ANS), eliminates the earlier Vermont sun and mountain
  coinage as being struck at Machins Mills.  There is also "A
  Recently Discovered Coin Solves a Vermont Numismatic
  Enigma" published in the ANS Centennial Volume in 1958
  which originally comments on certain particulars of this

  Ray Williams writes: "The Vermont coins were not the only
  State Coinage with a plow in the design.  The NJ Coppers
  also had one prominently positioned under the horses head
  on the obverse.  There is much debate among NJ Copper
  collectors as to where certain varieties were minted.  The
  popular belief of most is that the "Camel Head" NJ Coppers
  (Maris 56-n, 57-n & 58-n) were minted in Newburgh NY.
  There are others that feel all NJ varieties were minted within
  New Jersey.

  I don't think that the Machin's connection to minting NJ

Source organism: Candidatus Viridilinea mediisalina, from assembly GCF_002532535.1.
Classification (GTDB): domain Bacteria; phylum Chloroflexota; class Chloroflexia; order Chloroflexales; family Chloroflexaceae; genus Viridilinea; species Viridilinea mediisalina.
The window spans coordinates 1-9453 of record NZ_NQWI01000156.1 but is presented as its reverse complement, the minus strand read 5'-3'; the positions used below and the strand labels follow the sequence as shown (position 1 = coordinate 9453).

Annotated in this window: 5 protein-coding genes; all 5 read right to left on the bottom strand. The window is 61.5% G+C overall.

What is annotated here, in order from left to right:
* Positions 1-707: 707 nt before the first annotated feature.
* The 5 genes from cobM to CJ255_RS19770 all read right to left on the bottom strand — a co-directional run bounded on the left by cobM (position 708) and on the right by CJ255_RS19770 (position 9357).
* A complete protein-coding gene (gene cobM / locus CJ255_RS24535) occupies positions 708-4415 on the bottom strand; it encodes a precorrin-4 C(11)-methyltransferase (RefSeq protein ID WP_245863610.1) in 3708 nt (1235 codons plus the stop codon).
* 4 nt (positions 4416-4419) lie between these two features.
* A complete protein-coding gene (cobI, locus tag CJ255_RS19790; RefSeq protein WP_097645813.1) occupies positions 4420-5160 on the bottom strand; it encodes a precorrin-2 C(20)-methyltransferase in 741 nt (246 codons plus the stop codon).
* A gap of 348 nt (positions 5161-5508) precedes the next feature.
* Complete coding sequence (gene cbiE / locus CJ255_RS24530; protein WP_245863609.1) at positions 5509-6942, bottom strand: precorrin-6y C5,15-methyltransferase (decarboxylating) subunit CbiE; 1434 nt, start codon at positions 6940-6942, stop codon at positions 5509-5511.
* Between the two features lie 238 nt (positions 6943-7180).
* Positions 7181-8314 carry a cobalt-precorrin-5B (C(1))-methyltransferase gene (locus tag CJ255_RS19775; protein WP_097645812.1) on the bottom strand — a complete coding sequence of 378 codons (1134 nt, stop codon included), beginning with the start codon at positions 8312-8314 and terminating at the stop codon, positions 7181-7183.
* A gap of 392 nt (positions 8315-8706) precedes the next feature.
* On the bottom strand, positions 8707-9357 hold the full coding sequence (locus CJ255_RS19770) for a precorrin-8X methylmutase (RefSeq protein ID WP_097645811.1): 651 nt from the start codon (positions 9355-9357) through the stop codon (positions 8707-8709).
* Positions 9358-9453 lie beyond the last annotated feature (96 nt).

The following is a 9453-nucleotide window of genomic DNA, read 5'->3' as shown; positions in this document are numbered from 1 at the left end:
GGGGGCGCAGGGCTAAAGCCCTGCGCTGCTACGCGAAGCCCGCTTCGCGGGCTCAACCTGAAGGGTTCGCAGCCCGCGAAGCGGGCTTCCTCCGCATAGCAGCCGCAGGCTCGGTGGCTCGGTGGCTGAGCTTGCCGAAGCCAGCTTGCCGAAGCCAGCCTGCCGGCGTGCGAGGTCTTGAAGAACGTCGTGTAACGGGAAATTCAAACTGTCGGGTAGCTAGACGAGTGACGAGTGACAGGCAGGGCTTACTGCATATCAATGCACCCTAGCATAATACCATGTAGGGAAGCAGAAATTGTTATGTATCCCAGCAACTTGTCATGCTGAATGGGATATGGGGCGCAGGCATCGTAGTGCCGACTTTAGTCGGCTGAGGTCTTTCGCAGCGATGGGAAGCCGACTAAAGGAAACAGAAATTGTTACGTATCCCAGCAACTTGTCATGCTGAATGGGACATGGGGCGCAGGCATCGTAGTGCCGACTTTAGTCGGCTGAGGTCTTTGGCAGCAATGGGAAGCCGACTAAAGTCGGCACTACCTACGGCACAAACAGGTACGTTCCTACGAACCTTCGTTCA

Coppers has been settled one way or the other, BUT why
  would Machin not mint NJ's which would circulate at a
  much higher value than all other coppers at the time?  There
  have been connections to the different mints by die punch
  connections, but again the relevance of this has been debated
  also.  What is for certain though, is that there is much research
  still to be done in pre-Federal coinage.  If you'd like more
  information about Vermonts, I could put you in touch with
  Tony Carlotto, who has written the most recent work on VT

  The Colonial Coin Collectors Club now has a web site up at and we hope to be adding to it
  in the future.  C4 is a group of enthusiasts that collect and
  study pre-Federal coinage.  If there are subscribers to The
  E-Sylum who have questions about "colonial" coins or
  publications about them, I'd be more than happy to assist
  anyone who wants to email me. My email address is:"